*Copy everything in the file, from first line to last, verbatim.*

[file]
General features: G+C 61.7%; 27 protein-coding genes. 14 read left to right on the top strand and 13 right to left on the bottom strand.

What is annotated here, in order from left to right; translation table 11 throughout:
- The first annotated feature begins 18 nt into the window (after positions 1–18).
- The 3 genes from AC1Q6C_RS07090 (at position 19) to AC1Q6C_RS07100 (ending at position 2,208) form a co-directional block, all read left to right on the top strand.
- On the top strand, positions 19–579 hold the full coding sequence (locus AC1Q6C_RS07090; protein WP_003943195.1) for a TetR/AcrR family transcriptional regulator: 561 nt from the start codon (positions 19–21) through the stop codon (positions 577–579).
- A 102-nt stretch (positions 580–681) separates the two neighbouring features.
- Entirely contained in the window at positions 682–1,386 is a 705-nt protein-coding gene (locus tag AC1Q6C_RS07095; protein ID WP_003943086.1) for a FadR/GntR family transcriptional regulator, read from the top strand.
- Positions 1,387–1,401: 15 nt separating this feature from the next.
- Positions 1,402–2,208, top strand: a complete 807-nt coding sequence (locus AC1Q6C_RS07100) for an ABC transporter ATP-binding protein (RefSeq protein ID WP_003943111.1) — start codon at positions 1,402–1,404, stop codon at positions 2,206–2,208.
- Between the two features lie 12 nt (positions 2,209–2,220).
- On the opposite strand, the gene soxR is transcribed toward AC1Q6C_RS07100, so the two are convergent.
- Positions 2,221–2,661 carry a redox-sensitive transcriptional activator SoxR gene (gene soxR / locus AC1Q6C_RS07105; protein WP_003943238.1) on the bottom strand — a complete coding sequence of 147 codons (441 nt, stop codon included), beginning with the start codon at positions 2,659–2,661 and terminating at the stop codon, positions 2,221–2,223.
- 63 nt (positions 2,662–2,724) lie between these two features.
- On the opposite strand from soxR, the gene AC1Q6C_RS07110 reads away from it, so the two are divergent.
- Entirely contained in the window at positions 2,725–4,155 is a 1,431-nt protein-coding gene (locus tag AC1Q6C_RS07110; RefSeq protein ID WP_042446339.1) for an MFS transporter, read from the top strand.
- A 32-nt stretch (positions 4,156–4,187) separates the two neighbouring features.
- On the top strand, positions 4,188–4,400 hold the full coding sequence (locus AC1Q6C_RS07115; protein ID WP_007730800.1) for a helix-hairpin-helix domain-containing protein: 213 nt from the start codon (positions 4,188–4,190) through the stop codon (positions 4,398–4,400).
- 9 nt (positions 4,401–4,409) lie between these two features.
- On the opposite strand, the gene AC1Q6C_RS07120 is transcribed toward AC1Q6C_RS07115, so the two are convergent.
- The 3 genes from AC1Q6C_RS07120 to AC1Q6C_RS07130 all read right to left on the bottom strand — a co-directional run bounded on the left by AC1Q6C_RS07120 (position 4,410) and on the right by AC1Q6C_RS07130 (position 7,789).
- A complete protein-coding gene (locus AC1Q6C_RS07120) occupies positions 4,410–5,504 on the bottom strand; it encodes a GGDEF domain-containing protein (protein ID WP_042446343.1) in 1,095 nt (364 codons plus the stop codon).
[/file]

General features: G+C 61.7%; 27 protein-coding genes. 14 read left to right on the top strand and 13 right to left on the bottom strand.

What is annotated here, in order from left to right; translation table 11 throughout:
- The first annotated feature begins 18 nt into the window (after positions 1–18).
- The 3 genes from AC1Q6C_RS07090 (at position 19) to AC1Q6C_RS07100 (ending at position 2,208) form a co-directional block, all read left to right on the top strand.
- On the top strand, positions 19–579 hold the full coding sequence (locus AC1Q6C_RS07090; protein WP_003943195.1) for a TetR/AcrR family transcriptional regulator: 561 nt from the start codon (positions 19–21) through the stop codon (positions 577–579).
- A 102-nt stretch (positions 580–681) separates the two neighbouring features.
- Entirely contained in the window at positions 682–1,386 is a 705-nt protein-coding gene (locus tag AC1Q6C_RS07095; protein ID WP_003943086.1) for a FadR/GntR family transcriptional regulator, read from the top strand.
- Positions 1,387–1,401: 15 nt separating this feature from the next.
- Positions 1,402–2,208, top strand: a complete 807-nt coding sequence (locus AC1Q6C_RS07100) for an ABC transporter ATP-binding protein (RefSeq protein ID WP_003943111.1) — start codon at positions 1,402–1,404, stop codon at positions 2,206–2,208.
- Between the two features lie 12 nt (positions 2,209–2,220).
- On the opposite strand, the gene soxR is transcribed toward AC1Q6C_RS07100, so the two are convergent.
- Positions 2,221–2,661 carry a redox-sensitive transcriptional activator SoxR gene (gene soxR / locus AC1Q6C_RS07105; protein WP_003943238.1) on the bottom strand — a complete coding sequence of 147 codons (441 nt, stop codon included), beginning with the start codon at positions 2,659–2,661 and terminating at the stop codon, positions 2,221–2,223.
- 63 nt (positions 2,662–2,724) lie between these two features.
- On the opposite strand from soxR, the gene AC1Q6C_RS07110 reads away from it, so the two are divergent.
- Entirely contained in the window at positions 2,725–4,155 is a 1,431-nt protein-coding gene (locus tag AC1Q6C_RS07110; RefSeq protein ID WP_042446339.1) for an MFS transporter, read from the top strand.
- A 32-nt stretch (positions 4,156–4,187) separates the two neighbouring features.
- On the top strand, positions 4,188–4,400 hold the full coding sequence (locus AC1Q6C_RS07115; protein ID WP_007730800.1) for a helix-hairpin-helix domain-containing protein: 213 nt from the start codon (positions 4,188–4,190) through the stop codon (positions 4,398–4,400).
- 9 nt (positions 4,401–4,409) lie between these two features.
- On the opposite strand, the gene AC1Q6C_RS07120 is transcribed toward AC1Q6C_RS07115, so the two are convergent.
- The 3 genes from AC1Q6C_RS07120 to AC1Q6C_RS07130 all read right to left on the bottom strand — a co-directional run bounded on the left by AC1Q6C_RS07120 (position 4,410) and on the right by AC1Q6C_RS07130 (position 7,789).
- A complete protein-coding gene (locus AC1Q6C_RS07120) occupies positions 4,410–5,504 on the bottom strand; it encodes a GGDEF domain-containing protein (protein ID WP_042446343.1) in 1,095 nt (364 codons plus the stop codon).